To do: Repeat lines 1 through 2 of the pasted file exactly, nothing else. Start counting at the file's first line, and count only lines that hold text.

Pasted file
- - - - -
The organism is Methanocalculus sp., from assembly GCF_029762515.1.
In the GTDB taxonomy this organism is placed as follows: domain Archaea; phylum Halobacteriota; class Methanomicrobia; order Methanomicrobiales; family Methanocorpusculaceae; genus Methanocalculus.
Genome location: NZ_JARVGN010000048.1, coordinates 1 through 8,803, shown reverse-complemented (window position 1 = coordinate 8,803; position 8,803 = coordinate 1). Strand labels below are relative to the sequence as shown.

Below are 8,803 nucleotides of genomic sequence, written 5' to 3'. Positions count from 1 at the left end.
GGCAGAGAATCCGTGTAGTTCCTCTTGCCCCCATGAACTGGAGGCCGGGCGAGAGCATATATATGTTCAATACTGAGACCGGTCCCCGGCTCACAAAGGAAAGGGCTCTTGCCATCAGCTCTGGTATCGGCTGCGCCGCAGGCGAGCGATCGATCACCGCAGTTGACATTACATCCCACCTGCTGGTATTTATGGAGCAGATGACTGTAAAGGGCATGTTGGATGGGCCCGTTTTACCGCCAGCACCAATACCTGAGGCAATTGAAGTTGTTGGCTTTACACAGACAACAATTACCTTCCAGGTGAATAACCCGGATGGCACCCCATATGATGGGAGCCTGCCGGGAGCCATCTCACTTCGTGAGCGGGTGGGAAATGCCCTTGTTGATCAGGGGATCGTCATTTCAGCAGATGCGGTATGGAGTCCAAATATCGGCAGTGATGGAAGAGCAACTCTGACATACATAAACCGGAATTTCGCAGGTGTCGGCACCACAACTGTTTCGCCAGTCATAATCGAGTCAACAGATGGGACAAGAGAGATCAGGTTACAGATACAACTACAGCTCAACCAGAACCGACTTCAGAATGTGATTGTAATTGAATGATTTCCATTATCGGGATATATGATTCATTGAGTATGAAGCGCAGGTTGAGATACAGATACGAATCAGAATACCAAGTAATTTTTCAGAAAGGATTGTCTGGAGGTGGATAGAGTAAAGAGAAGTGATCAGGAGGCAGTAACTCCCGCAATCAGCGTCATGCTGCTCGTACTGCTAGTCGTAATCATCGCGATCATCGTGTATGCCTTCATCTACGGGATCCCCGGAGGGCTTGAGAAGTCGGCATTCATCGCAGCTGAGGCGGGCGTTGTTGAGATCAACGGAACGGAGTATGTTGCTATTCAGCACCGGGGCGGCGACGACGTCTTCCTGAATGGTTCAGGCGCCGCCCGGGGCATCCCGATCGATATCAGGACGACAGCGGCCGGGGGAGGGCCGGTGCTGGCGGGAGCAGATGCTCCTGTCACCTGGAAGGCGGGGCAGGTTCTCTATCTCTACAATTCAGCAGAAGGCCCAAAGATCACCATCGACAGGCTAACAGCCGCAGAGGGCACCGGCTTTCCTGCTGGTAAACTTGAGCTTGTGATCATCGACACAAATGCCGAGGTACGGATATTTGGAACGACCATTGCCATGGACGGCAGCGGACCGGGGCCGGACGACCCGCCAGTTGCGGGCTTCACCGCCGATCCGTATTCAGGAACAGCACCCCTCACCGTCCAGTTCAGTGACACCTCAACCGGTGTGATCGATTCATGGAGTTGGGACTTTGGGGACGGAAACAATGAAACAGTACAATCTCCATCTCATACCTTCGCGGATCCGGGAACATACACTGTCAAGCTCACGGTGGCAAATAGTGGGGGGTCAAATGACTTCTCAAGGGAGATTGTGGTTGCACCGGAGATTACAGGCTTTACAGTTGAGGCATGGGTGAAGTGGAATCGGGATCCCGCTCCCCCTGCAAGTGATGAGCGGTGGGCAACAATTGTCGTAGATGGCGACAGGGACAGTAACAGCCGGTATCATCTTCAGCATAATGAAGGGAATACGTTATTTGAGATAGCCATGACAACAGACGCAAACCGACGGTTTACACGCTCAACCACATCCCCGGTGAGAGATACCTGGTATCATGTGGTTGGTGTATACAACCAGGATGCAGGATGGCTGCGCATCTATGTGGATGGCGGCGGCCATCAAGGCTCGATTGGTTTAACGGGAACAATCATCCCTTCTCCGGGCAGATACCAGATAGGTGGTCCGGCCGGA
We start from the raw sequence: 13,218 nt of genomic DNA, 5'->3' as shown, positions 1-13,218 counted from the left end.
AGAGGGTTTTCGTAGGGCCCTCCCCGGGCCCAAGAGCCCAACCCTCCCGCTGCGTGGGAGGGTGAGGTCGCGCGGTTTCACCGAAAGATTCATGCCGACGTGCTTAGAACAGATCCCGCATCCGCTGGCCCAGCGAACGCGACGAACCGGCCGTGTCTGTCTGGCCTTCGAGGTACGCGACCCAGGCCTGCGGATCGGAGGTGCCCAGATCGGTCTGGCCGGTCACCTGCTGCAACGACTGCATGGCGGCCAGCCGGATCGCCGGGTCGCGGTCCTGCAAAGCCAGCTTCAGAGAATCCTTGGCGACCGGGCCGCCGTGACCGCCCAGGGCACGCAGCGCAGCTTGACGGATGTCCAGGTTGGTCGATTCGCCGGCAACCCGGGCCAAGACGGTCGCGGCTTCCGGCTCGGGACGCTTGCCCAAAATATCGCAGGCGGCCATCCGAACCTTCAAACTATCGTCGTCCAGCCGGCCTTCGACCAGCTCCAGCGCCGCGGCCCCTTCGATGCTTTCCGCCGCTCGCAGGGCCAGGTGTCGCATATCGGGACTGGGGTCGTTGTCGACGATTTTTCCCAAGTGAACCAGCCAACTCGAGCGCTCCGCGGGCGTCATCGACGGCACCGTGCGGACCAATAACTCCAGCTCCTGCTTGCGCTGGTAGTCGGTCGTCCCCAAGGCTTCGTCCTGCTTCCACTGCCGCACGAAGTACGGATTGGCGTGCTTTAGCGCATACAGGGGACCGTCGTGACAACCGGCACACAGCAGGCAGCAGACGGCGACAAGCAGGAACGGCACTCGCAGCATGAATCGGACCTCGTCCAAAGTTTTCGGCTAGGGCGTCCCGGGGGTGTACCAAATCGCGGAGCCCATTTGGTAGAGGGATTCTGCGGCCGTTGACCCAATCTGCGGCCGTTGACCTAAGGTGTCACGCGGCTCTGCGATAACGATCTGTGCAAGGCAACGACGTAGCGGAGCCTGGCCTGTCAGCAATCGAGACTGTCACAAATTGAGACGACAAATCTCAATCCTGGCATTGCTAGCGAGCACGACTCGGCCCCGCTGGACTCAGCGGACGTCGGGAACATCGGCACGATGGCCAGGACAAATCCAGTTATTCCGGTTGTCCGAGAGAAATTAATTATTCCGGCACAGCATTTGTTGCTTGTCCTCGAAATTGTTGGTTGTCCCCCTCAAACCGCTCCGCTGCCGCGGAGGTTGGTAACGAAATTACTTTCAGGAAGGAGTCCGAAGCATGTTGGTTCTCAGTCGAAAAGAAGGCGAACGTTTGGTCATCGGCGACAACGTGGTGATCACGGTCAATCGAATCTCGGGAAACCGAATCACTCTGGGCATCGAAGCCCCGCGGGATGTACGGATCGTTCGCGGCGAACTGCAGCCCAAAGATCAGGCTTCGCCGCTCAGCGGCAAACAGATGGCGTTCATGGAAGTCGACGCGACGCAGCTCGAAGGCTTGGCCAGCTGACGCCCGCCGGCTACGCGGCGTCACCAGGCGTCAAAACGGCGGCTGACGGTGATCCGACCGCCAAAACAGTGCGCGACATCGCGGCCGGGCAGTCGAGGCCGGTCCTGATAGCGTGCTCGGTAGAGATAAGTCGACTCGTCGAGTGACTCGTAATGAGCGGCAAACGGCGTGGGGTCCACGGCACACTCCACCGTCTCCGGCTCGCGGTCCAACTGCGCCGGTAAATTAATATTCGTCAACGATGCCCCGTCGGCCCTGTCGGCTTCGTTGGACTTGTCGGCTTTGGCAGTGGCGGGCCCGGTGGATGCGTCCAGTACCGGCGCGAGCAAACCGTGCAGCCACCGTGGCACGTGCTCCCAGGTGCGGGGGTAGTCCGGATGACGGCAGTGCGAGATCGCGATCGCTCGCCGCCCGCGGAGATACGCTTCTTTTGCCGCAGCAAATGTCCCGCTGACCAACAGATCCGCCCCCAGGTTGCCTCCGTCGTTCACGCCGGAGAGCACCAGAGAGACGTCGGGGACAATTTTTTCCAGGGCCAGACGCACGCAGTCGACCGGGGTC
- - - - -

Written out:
The organism is Methanocalculus sp., from assembly GCF_029762515.1.
In the GTDB taxonomy this organism is placed as follows: domain Archaea; phylum Halobacteriota; class Methanomicrobia; order Methanomicrobiales; family Methanocorpusculaceae; genus Methanocalculus.